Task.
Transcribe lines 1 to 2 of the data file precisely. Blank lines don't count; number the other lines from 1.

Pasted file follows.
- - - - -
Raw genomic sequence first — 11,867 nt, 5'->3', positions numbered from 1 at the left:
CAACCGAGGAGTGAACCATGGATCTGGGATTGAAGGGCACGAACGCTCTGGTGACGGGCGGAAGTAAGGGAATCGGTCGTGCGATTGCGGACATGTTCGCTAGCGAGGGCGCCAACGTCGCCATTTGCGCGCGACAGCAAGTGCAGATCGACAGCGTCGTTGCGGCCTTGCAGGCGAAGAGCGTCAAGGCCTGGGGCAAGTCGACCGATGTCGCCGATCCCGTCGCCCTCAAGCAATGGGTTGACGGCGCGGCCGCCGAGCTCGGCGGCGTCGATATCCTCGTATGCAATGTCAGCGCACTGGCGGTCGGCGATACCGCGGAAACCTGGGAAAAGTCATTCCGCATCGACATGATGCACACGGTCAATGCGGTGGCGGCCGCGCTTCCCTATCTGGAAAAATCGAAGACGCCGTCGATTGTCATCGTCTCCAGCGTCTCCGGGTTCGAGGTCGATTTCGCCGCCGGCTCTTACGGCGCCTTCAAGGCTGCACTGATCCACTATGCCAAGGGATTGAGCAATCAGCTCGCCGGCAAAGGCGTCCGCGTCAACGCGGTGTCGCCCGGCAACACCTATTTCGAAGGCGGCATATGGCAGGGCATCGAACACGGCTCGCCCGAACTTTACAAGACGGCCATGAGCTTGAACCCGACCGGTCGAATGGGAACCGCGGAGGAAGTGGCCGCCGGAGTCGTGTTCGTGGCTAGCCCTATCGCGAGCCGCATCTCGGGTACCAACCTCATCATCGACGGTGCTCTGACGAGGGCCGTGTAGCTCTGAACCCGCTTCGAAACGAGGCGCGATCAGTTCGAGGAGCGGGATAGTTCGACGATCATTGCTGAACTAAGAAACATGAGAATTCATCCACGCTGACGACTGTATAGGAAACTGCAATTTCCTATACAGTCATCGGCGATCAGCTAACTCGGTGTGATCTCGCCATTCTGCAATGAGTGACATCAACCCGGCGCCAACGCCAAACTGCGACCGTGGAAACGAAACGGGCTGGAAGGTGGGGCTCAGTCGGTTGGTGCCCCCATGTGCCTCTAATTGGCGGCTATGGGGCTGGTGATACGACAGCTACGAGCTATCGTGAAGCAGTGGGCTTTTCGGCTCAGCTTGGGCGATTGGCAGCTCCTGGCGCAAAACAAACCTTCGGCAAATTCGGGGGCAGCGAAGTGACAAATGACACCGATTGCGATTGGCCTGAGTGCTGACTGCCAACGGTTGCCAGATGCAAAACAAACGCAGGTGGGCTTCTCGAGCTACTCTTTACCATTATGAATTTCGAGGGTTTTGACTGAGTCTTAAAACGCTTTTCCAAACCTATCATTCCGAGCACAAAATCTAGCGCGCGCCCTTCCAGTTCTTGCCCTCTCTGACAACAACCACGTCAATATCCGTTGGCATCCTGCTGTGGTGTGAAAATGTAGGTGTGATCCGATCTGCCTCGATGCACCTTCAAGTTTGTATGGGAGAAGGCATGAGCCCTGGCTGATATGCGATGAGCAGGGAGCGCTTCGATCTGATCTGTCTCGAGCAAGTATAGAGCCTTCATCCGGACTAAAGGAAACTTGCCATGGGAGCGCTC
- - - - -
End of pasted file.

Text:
Raw genomic sequence first — 11,867 nt, 5'->3', positions numbered from 1 at the left:
CAACCGAGGAGTGAACCATGGATCTGGGATTGAAGGGCACGAACGCTCTGGTGACGGGCGGAAGTAAGGGAATCGGTCGTGCGATTGCGGACATGTTCGCTAGCGAGGGCGCCAACGTCGCCATTTGCGCGCGACAGCAAGTGCAGATCGACAGCGTCGTTGCGGCCTTGCAGGCGAAGAGCGTCAAGGCCTGGGGCAAGTCGACCGATGTCGCCGATCCCGTCGCCCTCAAGCAATGGGTTGACGGCGCGGCCGCCGAGCTCGGCGGCGTCGATATCCTCGTATGCAATGTCAGCGCACTGGCGGTCGGCGATACCGCGGAAACCTGGGAAAAGTCATTCCGCATCGACATGATGCACACGGTCAATGCGGTGGCGGCCGCGCTTCCCTATCTGGAAAAATCGAAGACGCCGTCGATTGTCATCGTCTCCAGCGTCTCCGGGTTCGAGGTCGATTTCGCCGCCGGCTCTTACGGCGCCTTCAAGGCTGCACTGATCCACTATGCCAAGGGATTGAGCAATCAGCTCGCCGGCAAAGGCGTCCGCGTCAACGCGGTGTCGCCCGGCAACACCTATTTCGAAGGCGGCATATGGCAGGGCATCGAACACGGCTCGCCCGAACTTTACAAGACGGCCATGAGCTTGAACCCGACCGGTCGAATGGGAACCGCGGAGGAAGTGGCCGCCGGAGTCGTGTTCGTGGCTAGCCCTATCGCGAGCCGCATCTCGGGTACCAACCTCATCATCGACGGTGCTCTGACGAGGGCCGTGTAGCTCTGAACCCGCTTCGAAACGAGGCGCGATCAGTTCGAGGAGCGGGATAGTTCGACGATCATTGCTGAACTAAGAAACATGAGAATTCATCCACGCTGACGACTGTATAGGAAACTGCAATTTCCTATACAGTCATCGGCGATCAGCTAACTCGGTGTGATCTCGCCATTCTGCAATGAGTGACATCAACCCGGCGCCAACGCCAAACTGCGACCGTGGAAACGAAACGGGCTGGAAGGTGGGGCTCAGTCGGTTGGTGCCCCCATGTGCCTCTAATTGGCGGCTATGGGGCTGGTGATACGACAGCTACGAGCTATCGTGAAGCAGTGGGCTTTTCGGCTCAGCTTGGGCGATTGGCAGCTCCTGGCGCAAAACAAACCTTCGGCAAATTCGGGGGCAGCGAAGTGACAAATGACACCGATTGCGATTGGCCTGAGTGCTGACTGCCAACGGTTGCCAGATGCAAAACAAACGCAGGTGGGCTTCTCGAGCTACTCTTTACCATTATGAATTTCGAGGGTTTTGACTGAGTCTTAAAACGCTTTTCCAAACCTATCATTCCGAGCACAAAATCTAGCGCGCGCCCTTCCAGTTCTTGCCCTCTCTGACAACAACCACGTCAATATCCGTTGGCATCCTGCTGTGGTGTGAAAATGTAGGTGTGATCCGATCTGCCTCGATGCACCTTCAAGTTTGTATGGGAGAAGGCATGAGCCCTGGCTGATATGCGATGAGCAGGGAGCGCTTCGATCTGATCTGTCTCGAGCAAGTATAGAGCCTTCATCCGGACTAAAGGAAACTTGCCATGGGAGCGCTC